Yeah, I could see the distance being a definite benefit, but because you hear the questions from the clients all the time, and you hear the questions from the creatives all the time. I feel like you do a really good job of picking out all those details that maybe we didn't think about along the way because you bump into our money And I'm not going to say that, you know, as a big picture person, sometimes it isn't a little annoying. Well, Erica, you need to question me that question was for now. So to all you executive directors out there working with your marketing friends, I get it. But you need people like, Oh, wait, like this girl over here. Okay, so um, I feel like I wanted to start out this conversation with some of the biggest aha moments that we had with running this campaign because having done it now for seven years, we definitely learned a lot of things along the way, right. And some of them were to make your job easier, and to make John's job easier, and to make the whole communication process with the nonprofit's more streamlined because we had a lot of iterations of how we communicated back and forth. So what do you think is the best thing that we ever did with doing this campaign?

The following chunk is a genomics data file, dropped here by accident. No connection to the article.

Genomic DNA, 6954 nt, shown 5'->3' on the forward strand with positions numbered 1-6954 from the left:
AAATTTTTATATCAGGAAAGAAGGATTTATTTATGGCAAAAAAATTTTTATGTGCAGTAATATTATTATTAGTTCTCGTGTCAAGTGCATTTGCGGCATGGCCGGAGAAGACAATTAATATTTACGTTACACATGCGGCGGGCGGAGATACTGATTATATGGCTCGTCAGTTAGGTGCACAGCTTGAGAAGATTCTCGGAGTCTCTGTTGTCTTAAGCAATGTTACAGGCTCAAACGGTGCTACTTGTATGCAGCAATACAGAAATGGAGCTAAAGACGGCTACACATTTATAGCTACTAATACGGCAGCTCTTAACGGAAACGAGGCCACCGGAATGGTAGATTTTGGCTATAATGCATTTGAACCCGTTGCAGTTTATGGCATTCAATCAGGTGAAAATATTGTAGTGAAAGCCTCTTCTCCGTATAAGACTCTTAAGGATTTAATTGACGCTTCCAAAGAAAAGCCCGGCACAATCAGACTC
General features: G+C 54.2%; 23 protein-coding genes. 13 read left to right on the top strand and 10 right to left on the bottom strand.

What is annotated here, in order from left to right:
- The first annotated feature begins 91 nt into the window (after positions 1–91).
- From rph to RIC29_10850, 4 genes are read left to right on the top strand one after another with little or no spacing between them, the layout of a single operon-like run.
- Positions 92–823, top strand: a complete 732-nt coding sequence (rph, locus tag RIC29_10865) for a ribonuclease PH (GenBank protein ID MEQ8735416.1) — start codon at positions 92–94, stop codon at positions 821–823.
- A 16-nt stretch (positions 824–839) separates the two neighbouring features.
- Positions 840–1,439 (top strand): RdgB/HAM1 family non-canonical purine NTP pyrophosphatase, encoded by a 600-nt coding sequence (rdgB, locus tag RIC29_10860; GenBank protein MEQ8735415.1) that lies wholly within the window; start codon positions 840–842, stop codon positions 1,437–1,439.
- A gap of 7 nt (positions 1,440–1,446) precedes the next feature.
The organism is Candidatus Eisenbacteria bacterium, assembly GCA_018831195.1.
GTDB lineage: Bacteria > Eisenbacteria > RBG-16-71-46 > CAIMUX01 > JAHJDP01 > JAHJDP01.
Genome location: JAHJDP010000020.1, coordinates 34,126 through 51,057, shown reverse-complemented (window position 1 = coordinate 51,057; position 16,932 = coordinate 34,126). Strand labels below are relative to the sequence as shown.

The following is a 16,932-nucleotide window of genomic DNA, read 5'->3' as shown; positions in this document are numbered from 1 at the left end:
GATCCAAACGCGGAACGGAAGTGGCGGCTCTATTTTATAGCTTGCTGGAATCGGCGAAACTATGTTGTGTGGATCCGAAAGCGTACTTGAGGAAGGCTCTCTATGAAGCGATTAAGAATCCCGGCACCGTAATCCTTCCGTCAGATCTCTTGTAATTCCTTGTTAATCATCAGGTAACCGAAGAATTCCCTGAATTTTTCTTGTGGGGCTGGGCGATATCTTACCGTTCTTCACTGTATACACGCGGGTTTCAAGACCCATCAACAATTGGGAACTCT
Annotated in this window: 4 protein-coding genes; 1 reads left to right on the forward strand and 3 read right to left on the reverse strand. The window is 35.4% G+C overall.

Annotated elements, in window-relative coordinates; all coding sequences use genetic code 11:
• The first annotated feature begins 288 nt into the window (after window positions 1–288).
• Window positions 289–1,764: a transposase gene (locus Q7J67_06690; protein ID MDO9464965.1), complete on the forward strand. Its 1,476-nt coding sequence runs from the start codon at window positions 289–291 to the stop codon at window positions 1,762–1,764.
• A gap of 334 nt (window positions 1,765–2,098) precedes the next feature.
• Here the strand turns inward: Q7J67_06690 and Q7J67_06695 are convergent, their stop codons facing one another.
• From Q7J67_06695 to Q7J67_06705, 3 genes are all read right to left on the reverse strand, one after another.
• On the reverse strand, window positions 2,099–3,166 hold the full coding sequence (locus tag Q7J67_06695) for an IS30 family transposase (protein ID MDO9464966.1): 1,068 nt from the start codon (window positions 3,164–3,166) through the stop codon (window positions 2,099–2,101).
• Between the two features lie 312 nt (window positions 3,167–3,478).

Unknown Speaker 7:06
I think one of the biggest things for me was when we started creating that sheet of things that we can improve on next year, because in the moment, we're like, oh my gosh, we've got to, like, get better at this. But then three years down the line, like or three months even, you're like, what else was it? I don't remember. So that was a huge one for me. And now like even john put stuff in there, you know, we all put things in the sheet. Because we all know this, we're going to come back to this. This is like a really big deal for this next year campaign, because we're always trying to improve. I think that like in line with that. Another really good thing that we do is having the organizations come to us after the event, and we all get together and they say what went well and what didn't to have that perspective, because we don't have it is it's really valuable as well.

Monica Pitts 7:54